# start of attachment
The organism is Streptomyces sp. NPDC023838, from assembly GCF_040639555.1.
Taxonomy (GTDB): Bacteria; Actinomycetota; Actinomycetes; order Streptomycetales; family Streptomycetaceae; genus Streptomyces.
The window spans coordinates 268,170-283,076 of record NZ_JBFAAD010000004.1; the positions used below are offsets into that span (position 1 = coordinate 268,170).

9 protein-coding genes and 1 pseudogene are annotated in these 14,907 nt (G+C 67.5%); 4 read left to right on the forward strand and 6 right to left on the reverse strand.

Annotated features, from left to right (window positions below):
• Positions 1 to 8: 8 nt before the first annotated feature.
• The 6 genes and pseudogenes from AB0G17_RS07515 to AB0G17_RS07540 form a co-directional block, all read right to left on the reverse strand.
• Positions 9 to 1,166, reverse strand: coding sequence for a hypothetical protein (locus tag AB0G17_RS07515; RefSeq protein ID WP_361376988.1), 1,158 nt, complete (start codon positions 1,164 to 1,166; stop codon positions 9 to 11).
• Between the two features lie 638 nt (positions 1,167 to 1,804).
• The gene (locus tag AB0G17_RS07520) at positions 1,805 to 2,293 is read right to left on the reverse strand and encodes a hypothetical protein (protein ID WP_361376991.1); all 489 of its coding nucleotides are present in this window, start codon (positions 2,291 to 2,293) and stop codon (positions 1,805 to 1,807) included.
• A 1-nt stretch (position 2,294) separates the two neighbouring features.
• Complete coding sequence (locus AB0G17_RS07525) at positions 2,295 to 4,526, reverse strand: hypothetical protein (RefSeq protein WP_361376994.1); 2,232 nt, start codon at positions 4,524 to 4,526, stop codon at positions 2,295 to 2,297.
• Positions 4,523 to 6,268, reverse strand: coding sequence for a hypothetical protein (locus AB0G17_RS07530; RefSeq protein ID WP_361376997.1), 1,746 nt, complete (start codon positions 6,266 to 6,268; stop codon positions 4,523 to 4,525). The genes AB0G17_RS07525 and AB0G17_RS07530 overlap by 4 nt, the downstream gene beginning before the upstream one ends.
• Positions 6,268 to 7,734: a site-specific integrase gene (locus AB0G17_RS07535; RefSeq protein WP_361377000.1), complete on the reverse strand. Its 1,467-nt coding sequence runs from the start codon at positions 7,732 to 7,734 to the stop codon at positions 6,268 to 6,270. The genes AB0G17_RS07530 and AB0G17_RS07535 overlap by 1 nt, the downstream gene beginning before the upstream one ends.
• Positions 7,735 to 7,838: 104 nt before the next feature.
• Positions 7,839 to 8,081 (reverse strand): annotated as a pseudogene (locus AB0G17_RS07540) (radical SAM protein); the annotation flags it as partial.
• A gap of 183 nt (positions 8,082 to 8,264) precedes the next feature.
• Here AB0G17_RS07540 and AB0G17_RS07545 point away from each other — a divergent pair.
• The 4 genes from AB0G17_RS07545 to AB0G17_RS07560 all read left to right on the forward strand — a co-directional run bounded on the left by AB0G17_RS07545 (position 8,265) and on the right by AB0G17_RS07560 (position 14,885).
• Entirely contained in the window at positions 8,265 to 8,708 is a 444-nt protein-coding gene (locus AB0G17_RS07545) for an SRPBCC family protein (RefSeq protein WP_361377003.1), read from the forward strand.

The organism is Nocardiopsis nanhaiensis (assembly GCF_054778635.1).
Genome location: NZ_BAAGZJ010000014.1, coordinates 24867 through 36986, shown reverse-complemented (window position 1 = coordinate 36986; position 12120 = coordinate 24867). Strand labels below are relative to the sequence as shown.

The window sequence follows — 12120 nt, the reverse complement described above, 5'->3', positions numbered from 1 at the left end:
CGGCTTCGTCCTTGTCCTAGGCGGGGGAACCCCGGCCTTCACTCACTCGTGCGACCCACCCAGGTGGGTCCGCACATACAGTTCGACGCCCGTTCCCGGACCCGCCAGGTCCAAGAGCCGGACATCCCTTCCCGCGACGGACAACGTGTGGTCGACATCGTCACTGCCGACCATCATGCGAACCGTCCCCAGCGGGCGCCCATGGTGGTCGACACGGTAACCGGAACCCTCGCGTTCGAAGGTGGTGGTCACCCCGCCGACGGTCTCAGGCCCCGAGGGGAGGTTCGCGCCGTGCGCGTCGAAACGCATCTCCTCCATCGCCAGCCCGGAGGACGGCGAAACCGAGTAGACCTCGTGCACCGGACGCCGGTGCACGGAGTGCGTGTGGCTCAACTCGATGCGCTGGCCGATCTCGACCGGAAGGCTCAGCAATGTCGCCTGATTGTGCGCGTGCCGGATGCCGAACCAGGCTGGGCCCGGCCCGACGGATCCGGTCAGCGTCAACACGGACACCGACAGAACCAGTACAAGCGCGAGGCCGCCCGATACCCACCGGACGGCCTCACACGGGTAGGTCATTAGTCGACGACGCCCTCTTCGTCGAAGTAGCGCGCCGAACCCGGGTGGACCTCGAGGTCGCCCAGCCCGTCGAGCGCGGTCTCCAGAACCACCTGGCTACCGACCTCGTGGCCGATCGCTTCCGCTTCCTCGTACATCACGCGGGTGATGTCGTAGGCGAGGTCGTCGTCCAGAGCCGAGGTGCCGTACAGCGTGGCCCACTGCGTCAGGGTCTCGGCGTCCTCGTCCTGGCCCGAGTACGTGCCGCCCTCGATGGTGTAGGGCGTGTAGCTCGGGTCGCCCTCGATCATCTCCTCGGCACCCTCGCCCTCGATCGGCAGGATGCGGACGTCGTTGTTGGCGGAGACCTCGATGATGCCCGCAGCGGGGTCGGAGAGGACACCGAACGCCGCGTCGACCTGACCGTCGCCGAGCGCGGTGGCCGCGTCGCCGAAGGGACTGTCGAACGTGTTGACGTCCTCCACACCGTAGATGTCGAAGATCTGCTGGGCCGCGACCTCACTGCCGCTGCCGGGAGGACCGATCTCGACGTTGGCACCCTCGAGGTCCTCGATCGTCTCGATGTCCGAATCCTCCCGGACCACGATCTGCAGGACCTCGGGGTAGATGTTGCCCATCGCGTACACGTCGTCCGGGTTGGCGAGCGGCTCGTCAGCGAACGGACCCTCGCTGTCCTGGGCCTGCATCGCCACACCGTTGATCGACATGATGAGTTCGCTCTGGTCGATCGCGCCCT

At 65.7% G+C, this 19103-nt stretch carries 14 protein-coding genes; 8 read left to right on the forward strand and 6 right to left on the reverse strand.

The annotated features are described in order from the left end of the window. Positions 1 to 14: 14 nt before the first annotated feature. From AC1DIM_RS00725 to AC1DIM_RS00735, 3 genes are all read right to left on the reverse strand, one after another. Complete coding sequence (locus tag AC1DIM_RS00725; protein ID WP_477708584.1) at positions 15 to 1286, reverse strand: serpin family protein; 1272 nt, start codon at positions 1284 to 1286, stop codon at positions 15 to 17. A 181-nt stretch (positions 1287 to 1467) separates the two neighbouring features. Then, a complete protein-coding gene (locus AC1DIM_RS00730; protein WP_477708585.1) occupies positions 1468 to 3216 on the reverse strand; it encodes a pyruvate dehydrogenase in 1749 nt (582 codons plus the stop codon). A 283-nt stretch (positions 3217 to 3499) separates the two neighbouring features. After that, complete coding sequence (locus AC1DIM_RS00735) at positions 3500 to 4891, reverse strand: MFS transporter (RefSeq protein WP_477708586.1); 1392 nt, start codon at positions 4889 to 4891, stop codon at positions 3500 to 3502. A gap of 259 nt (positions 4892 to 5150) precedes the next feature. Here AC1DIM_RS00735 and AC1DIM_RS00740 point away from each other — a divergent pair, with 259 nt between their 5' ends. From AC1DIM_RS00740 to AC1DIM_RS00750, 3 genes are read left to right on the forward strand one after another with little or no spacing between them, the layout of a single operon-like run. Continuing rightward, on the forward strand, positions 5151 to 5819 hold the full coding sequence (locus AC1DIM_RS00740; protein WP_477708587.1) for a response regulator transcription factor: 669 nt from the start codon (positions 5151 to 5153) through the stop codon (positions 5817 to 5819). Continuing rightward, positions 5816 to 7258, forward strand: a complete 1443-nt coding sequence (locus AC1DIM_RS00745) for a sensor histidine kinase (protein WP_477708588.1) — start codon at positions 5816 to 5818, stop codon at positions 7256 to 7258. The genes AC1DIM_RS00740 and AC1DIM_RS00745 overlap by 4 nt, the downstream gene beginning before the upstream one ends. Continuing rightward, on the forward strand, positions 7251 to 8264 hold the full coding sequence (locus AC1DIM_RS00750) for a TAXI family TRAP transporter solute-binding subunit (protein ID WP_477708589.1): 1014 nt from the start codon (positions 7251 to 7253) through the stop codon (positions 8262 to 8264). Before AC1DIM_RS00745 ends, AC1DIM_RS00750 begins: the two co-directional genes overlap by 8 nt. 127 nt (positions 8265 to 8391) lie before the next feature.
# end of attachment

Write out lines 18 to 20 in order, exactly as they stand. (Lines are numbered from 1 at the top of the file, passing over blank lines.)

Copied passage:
• Here AB0G17_RS07540 and AB0G17_RS07545 point away from each other — a divergent pair.
• The 4 genes from AB0G17_RS07545 to AB0G17_RS07560 all read left to right on the forward strand — a co-directional run bounded on the left by AB0G17_RS07545 (position 8,265) and on the right by AB0G17_RS07560 (position 14,885).
• Entirely contained in the window at positions 8,265 to 8,708 is a 444-nt protein-coding gene (locus AB0G17_RS07545) for an SRPBCC family protein (RefSeq protein WP_361377003.1), read from the forward strand.